New School

The smart set welcomes Avenues and its world-renowned curriculum to the Hamptons.
Avenues: The World School partners with socially conscious companies to help countries think more creatively about real challenges to the community. Photography: Frank Mckenna

By Regina Weinreich

Move over Hayground and Ross School. Seizing opportunity, or a creative solution in difficult times, the celebrated Avenues: The World School is opening a campus this fall in East Hampton, for families with  kids grades 4 to 12 who, for the duration, prefer to stay distanced from the city. Founded in 2009 by Chris Whittle, Alan Greenberg and Benno Schmidt with a vision to create the first world school with a number of interdependent campuses around the globe, Avenues has locations in Manhattan; São Paulo, Brazil; and Shenzhen, China; an online option; and Silicon Valley on the way for fall 2021—and has boasted one high-profile student, Suri Cruise. But, shhh! For now, the goal for many upscale Hamptonites is to keep even deluxe private education low-key.

The Avenues Studio Hamptons campus opens on August 24, at Hampton Country Day Camp on Buckskill Road. Small by design, the studio campus will serve a maximum of 150 students, many already attending the Manhattan site. A for-profit institution, tuition for the 2020-21 academic year is set at $48,000, a savings from Manhattan’s $58,700. Most advantageous, notes Maggie Wollner, Head of Avenues Studio Hamptons: “The Studio ensures continuity of the academic program and seamless student support regardless of a student’s location: at home, abroad, or at the Studio. The Studio prioritizes community and connection, which many families are seeking right now. It provides a small, tight-knit community of learners who engage in mixed-age advisories, service-based learning programs, and one-on-one mentorship.”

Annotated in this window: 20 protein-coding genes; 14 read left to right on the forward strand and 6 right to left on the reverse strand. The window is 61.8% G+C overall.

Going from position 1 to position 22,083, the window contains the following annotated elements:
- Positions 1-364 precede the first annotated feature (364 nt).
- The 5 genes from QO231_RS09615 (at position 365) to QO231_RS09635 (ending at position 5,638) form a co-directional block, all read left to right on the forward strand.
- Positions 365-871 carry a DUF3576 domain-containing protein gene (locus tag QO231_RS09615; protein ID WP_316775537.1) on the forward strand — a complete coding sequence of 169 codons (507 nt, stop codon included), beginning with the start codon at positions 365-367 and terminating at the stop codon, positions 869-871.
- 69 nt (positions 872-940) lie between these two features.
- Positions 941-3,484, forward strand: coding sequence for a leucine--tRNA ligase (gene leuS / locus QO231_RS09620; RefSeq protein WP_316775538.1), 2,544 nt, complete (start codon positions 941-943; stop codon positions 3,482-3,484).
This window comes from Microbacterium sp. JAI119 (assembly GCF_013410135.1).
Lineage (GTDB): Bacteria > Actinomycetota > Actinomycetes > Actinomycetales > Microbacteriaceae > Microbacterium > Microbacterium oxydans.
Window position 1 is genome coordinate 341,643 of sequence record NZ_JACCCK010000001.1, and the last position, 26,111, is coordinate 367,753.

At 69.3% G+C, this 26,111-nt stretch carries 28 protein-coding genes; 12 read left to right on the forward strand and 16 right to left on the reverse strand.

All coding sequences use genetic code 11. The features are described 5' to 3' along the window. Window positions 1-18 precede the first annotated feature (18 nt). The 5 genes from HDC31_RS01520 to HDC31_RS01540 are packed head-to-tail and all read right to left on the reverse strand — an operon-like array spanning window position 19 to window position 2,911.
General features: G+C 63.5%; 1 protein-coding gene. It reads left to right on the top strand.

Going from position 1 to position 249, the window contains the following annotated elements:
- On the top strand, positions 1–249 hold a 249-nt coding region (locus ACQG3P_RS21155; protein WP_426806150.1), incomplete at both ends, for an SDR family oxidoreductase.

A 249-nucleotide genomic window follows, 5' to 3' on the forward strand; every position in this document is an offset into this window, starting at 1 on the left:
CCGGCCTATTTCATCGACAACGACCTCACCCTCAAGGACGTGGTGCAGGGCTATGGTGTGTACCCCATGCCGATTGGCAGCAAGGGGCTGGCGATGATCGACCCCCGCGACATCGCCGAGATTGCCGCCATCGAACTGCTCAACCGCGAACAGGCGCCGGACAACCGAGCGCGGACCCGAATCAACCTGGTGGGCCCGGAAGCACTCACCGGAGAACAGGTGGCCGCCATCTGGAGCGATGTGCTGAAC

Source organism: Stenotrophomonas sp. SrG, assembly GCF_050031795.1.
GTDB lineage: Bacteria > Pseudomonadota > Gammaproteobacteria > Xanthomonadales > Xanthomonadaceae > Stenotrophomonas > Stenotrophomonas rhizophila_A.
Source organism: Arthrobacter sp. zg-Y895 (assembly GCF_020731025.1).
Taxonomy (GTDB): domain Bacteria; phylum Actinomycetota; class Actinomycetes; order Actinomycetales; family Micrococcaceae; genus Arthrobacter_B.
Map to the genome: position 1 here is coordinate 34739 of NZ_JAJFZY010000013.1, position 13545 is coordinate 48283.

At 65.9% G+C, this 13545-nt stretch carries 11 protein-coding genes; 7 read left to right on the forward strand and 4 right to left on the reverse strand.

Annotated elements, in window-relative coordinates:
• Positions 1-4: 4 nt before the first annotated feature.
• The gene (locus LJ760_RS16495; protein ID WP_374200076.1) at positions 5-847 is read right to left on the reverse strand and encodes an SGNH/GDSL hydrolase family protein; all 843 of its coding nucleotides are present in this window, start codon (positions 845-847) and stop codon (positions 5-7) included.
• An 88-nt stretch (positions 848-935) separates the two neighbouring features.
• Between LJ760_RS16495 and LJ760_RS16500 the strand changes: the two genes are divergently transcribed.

“We exist to create future world-wise leaders who are uniquely equipped to understand and solve global-scale problems,” she says. Admission requirements align with the Avenues learning process: Presented with a challenge anchored to a world-scale problem, students submit a short video in which they share their solutions. “Our team reviews the video, provides feedback, and engages the applicant in dialogue around their work,” says Wollner. “We are seeking students who are curious, caring and collaborative, and who demonstrate a willingness and delight in taking on challenges.”

Avenues: The World School partners with “socially good companies”—Warby Parker, for example, has already committed to an initiative to address a worldwide shortage of eyewear—to help countries think more creatively about real challenges to the community. It will be interesting to see how their focus on collaborative problem-solving works in East Hampton.

If Avenues Studio Hamptons seeks to establish a new model of secondary education, these strategies may further serve as a model for communities of the future. 191 Buckskill Rd., East Hampton,